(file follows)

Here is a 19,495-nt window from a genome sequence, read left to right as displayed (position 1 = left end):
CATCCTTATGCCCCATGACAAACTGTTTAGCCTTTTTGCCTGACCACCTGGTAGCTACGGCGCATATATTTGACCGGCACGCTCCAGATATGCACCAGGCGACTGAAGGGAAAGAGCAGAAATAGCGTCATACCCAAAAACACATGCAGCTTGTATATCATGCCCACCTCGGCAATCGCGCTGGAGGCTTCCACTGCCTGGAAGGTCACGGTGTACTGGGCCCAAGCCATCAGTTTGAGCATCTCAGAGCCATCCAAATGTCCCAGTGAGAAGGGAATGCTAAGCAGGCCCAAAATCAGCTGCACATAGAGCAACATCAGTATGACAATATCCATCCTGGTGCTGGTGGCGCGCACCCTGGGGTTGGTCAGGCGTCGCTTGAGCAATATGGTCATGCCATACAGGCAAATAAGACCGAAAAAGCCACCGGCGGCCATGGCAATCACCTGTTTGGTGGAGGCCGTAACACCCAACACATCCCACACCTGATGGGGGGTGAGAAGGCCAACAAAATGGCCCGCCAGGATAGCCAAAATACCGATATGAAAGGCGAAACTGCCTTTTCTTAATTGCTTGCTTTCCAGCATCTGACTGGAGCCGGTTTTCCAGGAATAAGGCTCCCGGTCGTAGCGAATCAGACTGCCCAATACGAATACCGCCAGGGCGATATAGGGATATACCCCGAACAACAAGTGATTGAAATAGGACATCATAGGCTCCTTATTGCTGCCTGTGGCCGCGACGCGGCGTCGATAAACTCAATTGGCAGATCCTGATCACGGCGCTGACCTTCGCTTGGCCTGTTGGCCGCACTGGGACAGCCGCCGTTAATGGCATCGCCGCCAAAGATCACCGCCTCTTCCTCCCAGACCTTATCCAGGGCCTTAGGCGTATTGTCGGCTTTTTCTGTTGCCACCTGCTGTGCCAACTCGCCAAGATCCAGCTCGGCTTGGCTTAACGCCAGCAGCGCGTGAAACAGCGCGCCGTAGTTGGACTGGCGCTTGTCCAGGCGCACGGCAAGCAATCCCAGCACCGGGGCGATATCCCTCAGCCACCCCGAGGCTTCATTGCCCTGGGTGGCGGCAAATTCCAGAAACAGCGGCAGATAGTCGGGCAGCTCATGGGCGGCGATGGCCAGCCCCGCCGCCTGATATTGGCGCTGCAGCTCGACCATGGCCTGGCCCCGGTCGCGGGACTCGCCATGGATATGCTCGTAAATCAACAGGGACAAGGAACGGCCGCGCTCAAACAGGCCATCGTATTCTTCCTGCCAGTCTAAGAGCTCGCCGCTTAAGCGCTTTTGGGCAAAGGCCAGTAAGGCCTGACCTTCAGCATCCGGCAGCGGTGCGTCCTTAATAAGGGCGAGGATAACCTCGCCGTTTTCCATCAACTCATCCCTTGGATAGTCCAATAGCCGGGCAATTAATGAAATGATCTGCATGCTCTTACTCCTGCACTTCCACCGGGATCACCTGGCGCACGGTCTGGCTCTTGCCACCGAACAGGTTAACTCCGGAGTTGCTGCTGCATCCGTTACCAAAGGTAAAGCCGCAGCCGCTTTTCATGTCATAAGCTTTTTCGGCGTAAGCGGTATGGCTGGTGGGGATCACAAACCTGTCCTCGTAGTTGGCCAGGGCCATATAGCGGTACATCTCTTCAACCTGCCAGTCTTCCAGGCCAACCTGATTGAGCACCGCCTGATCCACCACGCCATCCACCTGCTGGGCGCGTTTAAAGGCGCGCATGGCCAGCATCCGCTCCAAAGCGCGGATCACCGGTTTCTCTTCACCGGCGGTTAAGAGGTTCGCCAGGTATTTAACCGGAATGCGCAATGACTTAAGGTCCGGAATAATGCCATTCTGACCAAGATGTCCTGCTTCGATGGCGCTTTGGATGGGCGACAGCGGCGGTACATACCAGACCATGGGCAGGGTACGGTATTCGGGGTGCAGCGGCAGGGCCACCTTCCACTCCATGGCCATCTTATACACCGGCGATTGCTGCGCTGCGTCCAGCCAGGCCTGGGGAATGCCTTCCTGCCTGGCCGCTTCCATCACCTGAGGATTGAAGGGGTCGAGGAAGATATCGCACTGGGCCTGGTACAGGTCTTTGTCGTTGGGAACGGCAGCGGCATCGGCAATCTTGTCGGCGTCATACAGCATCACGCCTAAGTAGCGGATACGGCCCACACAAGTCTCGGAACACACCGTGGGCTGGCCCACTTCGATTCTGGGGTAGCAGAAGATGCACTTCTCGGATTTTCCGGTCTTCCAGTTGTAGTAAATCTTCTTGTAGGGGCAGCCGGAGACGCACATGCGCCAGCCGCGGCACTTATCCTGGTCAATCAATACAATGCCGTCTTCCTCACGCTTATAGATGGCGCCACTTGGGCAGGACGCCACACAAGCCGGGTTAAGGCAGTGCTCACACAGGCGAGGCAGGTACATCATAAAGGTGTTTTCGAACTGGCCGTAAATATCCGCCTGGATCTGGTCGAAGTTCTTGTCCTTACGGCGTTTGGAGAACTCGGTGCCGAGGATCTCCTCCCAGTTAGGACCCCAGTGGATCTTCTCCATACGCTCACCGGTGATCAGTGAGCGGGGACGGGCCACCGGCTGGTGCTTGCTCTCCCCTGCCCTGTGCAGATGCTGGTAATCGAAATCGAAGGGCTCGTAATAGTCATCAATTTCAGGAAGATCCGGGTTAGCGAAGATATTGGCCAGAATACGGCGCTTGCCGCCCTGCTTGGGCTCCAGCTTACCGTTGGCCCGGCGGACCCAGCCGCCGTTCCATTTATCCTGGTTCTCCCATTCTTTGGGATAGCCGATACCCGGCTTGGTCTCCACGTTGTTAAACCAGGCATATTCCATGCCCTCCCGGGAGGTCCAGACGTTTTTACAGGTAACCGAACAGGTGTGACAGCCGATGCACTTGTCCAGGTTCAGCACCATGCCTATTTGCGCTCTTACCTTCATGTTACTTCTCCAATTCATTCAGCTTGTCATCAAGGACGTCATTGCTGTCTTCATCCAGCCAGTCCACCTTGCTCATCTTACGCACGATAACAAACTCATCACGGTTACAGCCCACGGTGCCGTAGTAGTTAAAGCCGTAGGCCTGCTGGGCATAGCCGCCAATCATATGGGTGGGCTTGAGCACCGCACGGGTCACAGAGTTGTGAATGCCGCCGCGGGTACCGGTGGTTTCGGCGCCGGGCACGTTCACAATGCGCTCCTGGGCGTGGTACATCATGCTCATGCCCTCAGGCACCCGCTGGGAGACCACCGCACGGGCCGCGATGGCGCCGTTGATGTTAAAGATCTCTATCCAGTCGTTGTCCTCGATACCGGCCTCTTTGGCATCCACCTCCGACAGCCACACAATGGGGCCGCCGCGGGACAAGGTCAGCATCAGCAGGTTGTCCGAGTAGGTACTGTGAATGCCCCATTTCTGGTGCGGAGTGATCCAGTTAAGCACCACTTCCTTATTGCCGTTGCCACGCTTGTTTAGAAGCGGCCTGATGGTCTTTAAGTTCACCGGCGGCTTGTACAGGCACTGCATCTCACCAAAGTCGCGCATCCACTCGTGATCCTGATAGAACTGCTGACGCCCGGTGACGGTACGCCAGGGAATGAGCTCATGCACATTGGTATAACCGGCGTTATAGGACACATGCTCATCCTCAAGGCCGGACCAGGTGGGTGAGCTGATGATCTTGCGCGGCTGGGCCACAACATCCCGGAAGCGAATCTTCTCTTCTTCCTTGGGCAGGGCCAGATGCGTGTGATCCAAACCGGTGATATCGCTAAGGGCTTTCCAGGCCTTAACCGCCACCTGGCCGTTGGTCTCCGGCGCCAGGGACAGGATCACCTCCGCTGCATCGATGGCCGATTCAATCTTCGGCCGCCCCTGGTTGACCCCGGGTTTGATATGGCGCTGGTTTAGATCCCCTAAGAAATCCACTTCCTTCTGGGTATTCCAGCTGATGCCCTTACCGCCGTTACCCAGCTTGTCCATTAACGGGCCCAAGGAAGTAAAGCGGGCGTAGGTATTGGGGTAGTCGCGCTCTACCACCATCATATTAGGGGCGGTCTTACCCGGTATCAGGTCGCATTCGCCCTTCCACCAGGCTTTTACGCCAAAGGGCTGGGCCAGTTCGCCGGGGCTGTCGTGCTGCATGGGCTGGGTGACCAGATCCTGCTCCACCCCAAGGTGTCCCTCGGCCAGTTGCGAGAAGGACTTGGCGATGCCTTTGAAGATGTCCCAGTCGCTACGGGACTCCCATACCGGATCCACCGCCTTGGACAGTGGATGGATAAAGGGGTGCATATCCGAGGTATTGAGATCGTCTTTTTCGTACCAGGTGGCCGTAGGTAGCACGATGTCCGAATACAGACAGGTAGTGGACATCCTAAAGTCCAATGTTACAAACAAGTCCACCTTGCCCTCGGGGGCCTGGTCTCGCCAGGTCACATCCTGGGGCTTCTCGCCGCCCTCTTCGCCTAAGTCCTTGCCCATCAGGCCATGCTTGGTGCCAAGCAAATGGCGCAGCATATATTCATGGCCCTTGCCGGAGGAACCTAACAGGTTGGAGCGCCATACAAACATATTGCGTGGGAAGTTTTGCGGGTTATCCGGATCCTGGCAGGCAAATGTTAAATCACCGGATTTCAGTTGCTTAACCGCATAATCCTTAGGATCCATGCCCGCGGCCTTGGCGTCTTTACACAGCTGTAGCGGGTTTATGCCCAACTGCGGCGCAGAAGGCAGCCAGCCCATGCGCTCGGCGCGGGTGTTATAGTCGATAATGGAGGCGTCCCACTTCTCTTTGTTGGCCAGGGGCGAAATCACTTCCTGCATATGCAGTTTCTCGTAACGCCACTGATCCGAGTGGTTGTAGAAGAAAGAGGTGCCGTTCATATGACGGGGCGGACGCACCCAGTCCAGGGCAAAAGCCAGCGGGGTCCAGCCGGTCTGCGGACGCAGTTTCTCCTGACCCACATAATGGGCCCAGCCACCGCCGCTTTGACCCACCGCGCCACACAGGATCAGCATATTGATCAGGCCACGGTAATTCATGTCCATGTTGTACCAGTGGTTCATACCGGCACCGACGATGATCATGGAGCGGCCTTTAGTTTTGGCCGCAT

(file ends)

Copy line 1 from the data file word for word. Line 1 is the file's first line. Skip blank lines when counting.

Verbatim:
Here is a 19,495-nt window from a genome sequence, read left to right as displayed (position 1 = left end):